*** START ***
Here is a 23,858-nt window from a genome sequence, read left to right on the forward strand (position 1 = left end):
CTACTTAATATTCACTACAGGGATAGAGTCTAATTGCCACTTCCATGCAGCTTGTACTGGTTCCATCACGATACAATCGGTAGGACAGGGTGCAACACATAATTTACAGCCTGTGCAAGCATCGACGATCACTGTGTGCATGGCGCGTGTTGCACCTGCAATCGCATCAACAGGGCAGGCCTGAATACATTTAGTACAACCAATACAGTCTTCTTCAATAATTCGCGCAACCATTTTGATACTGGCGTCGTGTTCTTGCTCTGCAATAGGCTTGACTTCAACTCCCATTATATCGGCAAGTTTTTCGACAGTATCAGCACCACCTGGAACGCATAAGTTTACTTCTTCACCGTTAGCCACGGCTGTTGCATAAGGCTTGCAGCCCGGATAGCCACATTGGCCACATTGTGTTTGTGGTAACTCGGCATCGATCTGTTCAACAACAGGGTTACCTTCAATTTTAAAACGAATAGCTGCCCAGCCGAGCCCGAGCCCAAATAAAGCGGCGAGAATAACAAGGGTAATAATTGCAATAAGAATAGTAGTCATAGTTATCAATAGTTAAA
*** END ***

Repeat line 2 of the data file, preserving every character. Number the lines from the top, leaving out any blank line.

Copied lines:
CTACTTAATATTCACTACAGGGATAGAGTCTAATTGCCACTTCCATGCAGCTTGTACTGGTTCCATCACGATACAATCGGTAGGACAGGGTGCAACACATAATTTACAGCCTGTGCAAGCATCGACGATCACTGTGTGCATGGCGCGTGTTGCACCTGCAATCGCATCAACAGGGCAGGCCTGAATACATTTAGTACAACCAATACAGTCTTCTTCAATAATTCGCGCAACCATTTTGATACTGGCGTCGTGTTCTTGCTCTGCAATAGGCTTGACTTCAACTCCCATTATATCGGCAAGTTTTTCGACAGTATCAGCACCACCTGGAACGCATAAGTTTACTTCTTCACCGTTAGCCACGGCTGTTGCATAAGGCTTGCAGCCCGGATAGCCACATTGGCCACATTGTGTTTGTGGTAACTCGGCATCGATCTGTTCAACAACAGGGTTACCTTCAATTTTAAAACGAATAGCTGCCCAGCCGAGCCCGAGCCCAAATAAAGCGGCGAGAATAACAAGGGTAATAATTGCAATAAGAATAGTAGTCATAGTTATCAATAGTTAAA